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Kimball's failed replication of Reinhart-Rogoff finding cited in argument for tempered public response to social science research results

Sastry's 10-year study of New Orleans Katrina evacuees shows demographic differences between returning and nonreturning

Stafford says less educated, smaller investors more likely to sell off stock and lock in losses during market downturn

Highlights

Deirdre Bloome wins ASA award for work on racial inequality and intergenerational transmission

Bob Willis awarded 2015 Jacob Mincer Award for Lifetime Contributions to the Field of Labor Economics

David Lam is new director of Institute for Social Research

Elizabeth Bruch wins Robert Merton Prize for paper in analytic sociology

Next Brown Bag

Monday, Oct 12
Joe Grengs, Policy & Planning for Social Equity in Transportation

Ronald F. Inglehart photo

Development, Freedom, and Rising Happiness A Global Perspective (1981-2007)

Publication Abstract

Inglehart, Ronald F., R. Foa, C. Peterson, and C. Welzel. 2008. "Development, Freedom, and Rising Happiness A Global Perspective (1981-2007)." Perspectives on Psychological Science, 3(4): 264-285.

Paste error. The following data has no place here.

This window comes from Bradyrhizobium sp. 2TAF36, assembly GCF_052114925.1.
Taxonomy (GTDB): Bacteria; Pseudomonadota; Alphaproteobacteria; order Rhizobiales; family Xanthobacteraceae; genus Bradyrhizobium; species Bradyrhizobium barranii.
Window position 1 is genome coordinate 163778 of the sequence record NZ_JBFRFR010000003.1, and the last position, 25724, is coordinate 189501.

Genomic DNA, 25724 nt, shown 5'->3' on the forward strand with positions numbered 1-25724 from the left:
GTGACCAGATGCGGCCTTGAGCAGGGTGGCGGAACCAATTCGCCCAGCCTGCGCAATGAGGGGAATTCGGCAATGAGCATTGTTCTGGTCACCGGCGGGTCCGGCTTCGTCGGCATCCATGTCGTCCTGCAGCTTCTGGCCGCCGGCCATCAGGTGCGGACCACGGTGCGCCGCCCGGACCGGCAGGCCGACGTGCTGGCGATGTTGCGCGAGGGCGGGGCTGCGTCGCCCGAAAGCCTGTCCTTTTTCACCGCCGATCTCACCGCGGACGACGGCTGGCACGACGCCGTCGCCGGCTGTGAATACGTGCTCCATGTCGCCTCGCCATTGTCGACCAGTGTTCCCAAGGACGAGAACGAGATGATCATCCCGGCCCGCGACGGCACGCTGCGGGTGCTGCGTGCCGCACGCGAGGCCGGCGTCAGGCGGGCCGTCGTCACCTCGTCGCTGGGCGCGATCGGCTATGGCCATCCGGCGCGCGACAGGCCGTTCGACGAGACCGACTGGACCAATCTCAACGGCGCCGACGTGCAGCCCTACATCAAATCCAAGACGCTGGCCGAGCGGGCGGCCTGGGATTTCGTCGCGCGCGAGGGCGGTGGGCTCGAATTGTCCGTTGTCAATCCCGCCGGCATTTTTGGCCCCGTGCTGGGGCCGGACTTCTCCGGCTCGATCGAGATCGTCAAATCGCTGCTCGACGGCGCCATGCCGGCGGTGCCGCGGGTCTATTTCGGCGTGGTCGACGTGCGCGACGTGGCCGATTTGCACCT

Until recently, it was widely held that happiness fluctuates around set points, so that neither individuals nor societies can lastingly increase their happiness. Even though recent research showed that some individuals move enduringly above or below their set points, this does not refute the idea that the happiness levels of entire societies remain fixed. Our article, however, challenges this idea: Data from representative national surveys carried out from 1981 to 2007 show that happiness rose in 45 of the 52 countries for which substantial time-series data were available. Regression analyses suggest that that the extent to which a society allows free choice has a major impact on happiness. Since 1981, economic development, democratization, and increasing social tolerance have increased the extent to which people perceive that they have free choice, which in turn has led to higher levels of happiness around the world, as the human development model suggests.

DOI:10.1111/j.1745-6924.2008.00078.x (Full Text)

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